Celebrate BLT Month, Italian Style

Happy BLT Month! It’s high time everyone’s favorite sandwich got a makeover. This Italian upgrade to the BLT is exactly what the doctor ordered.

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April is National BLT Month. As universally loved as the BLT is, however, It’s high time this humble sandwich got an upgrade. Thanks to the global nature of food, there is now a way to take the BLT from “Delicious!” to “Delizioso!”

Meet PAT: Pancetta, Arugula and Tomato. All that’s missing is a small drizzle of balsamic vinegar and you’re set. This is BLT to the next level.

Pancetta vs. Bacon

shutterstock_265154069Photo from Shutterstock Copyright imagesef

Pancetta is often called “Italian Bacon” and to give credit where credit is due, that’s not too far from the truth. They’re cut from the same part of the pig and undergo the same curing process, with one exception: Bacon is smoked, while Pancetta is not smoked. This changes the flavor drastically and will really determine on whether or not you want a smokey component to the dish you’re making. In this case, we can do without.

Romaine vs. Arugula

Romaine lettuce is the king of salad greens. It’s found in just about every salad on the planet, and is a key component in a BLT (the letter is in the name, come on!). But, let’s be real, there’s not much in the way of taste for Romaine. It’s all crunch, no flavor. Enter: Arugula. The peppery bite of arugula is the perfect compliment to the salt and fat of the pancetta, and the crispness of the tomato.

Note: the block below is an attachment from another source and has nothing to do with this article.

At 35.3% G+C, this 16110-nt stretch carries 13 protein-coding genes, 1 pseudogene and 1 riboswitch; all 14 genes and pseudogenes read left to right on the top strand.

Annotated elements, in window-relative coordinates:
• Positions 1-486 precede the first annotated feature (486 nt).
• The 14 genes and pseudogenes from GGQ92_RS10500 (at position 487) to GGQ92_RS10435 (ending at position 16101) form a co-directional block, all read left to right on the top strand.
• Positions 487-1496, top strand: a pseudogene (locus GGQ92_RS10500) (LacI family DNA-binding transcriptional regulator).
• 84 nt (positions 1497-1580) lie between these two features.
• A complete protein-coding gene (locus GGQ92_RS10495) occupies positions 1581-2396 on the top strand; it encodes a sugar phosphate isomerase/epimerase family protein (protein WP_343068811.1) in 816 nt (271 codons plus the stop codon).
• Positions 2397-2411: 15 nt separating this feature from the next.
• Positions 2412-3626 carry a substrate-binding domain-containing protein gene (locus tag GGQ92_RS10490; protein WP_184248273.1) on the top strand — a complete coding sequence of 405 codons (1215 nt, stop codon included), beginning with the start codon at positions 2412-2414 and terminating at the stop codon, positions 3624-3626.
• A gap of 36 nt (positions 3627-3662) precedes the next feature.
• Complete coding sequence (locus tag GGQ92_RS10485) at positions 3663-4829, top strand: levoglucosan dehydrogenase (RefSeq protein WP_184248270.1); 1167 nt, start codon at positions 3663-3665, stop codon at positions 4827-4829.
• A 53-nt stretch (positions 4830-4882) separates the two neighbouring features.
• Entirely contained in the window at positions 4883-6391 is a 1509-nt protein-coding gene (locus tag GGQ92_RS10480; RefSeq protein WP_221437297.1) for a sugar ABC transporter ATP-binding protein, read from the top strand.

Tomatoes

Really, not much has to be changed here. Just make sure to find a good, fresh, ripe tomato. But, if you do want to spice things up even more, try Heirloom Tomatoes or even Sun-Dried Tomatoes, for an extra punch of flavor.

Burrata…?

Here’s the curveball. Normally, BLTs have mayo on the bread. Really though? Not the healthiest option. Burrata on the other hand is the perfect substitute. Burrata is a rich, creamy Italian cheese from the southern regions of Italy. The inside of the cheese is creamy and soft, surrounded by a firmer outer layer, akin in texture to mozzarella. The creamy center pairs perfectly with the other ingredients, bringing this quartet of flavors to great heights.

Andrew Asistin

Combining a love of writing and food, Andrew's culinary journey has walked many paths. From university, to the Culinary Institute of America, to the restaurants of NYC. Now finally settled in as an editorial intern at Alimentari, the next step of his journey can begin.

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